Department of Infrastructure and Transport

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Department of Infrastructure and Transport
Department of Infrastructure and Transport logo.png
Department overview
Formed 14 September 2010
Preceding Department Department of Infrastructure, Transport, Regional Development and Local Government
Dissolved 18 September 2013
Superseding agency Department of Infrastructure and Regional Development
Jurisdiction Commonwealth of Australia
Headquarters Canberra
Employees 1043 (at April 2013)[1]
Ministers responsible Anthony Albanese
Minister for Infrastructure and Transport
Department executive Mike Mrdak, Secretary

The Department of Infrastructure and Transport was an Australian government department.[2] It was formed in September 2010, following the federal election in August 2010. The Department absorbing parts of the Department of Infrastructure, Transport, Regional Development and Local Government. Regional development and local government functions were sent to the Department of Regional Australia, Regional Development and Local Government.[3] Following the 2013 federal election, the Department was renamed on 18 September 2013 to become the Department of Infrastructure and Regional Development, regaining regional development and local government functions.[4][5]

The Department was headquartered in the Canberra central business district at Infrastructure House and the neighbouring building.[6]

The building at 62 Northbourne Avenue in Canberra, which housed part of the Department of Infrastructure and Transport.

Scope[edit]

Information about the Department's functions and/or government funding allocation could be found in the Administrative Arrangements Orders, the annual Portfolio Budget Statements, in the Department's annual reports and on the departmental website.

According to the Administrative Arrangements Order (AAO) made on 14 September 2010, the Department dealt with:[2]

  • Infrastructure planning and co-ordination
  • Transport safety, including investigations
  • Land transport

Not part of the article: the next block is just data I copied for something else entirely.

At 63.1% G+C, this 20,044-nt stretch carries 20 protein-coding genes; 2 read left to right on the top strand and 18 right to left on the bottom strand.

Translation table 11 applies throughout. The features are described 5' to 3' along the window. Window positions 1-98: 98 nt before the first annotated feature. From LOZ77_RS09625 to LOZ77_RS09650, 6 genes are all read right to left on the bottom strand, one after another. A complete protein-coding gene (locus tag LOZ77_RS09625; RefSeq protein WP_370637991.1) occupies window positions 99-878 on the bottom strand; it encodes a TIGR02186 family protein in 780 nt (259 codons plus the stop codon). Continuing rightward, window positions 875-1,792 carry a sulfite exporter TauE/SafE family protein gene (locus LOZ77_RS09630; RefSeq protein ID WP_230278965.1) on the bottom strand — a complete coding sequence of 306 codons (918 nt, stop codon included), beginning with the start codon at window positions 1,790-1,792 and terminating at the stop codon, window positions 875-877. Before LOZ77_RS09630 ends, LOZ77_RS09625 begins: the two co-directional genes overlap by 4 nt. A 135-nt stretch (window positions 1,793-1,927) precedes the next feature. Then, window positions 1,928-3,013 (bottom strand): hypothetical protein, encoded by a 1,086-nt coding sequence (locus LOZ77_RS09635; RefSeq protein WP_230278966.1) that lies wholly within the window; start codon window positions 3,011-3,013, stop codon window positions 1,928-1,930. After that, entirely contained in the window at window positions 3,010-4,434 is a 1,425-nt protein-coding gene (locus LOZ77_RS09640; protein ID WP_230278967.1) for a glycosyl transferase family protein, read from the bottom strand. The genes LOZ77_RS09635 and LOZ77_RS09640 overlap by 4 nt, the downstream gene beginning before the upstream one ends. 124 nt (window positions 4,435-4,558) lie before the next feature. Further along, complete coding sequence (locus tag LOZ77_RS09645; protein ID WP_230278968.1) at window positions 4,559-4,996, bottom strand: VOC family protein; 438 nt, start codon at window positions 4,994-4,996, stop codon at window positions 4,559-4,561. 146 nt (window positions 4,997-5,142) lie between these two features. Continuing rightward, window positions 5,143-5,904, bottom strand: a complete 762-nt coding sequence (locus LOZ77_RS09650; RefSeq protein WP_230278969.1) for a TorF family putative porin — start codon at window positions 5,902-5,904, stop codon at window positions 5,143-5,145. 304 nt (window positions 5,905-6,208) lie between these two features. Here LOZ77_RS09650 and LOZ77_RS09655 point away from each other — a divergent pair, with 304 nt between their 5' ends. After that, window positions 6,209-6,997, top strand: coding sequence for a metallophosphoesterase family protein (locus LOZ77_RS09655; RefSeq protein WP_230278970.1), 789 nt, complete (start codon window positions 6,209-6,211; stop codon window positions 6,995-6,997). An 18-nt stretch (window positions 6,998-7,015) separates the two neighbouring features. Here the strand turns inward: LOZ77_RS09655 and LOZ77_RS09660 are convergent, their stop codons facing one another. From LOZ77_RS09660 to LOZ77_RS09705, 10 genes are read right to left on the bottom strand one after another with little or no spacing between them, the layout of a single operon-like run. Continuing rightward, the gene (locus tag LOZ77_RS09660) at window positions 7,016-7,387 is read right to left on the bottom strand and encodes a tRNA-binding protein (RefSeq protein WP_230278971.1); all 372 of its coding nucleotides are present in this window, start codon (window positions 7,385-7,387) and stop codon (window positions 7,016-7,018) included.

• Civil aviation and airports
  • Transport security
  • Maritime transport including shipping
  • Major projects facilitation

Intended outcomes of the department[edit]

The department worked to help the Government of the day achieve its policy objectives by contributing to, and reporting against two key outcomes. The 2011–12 departmental annual report identified the two outcomes as:[7]

  1. Improved infrastructure across Australia through investment in and coordination of transport and other infrastructure.
  2. An efficient, sustainable, competitive, safe and secure transport system for all transport users through regulation, financial assistance and safety investigations.

Functions of the department[edit]

Conducting analysis and research[edit]

The Bureau of Infrastructure, Transport and Regional Economics (BITRE) within the Department provided economic analysis, research and statistics on infrastructure, transport and regional development issues to inform Australian Government policy development and wider community understanding.[8]

Investing in infrastructure[edit]

The Department coordinated transport and other infrastructure investment to support Australian economic productivity.[9]:p.24 The Department worked with states and territories on transport and infrastructure planning to inform investment priorities of the day.[9]:p.24[10]:p.23 A major component of infrastructure investment for the Department was the Nation Building Program, with an annual administered expenses budget of $463 million in 2013–14.[9]:p.30

The Major cities Unit (MCU) within the Department contributed to infrastructure investment by providing advice to the Australian Government on issues of policy, planning and infrastructure that had an impact on Australian cities and suburbs.[11]

Supporting transport security[edit]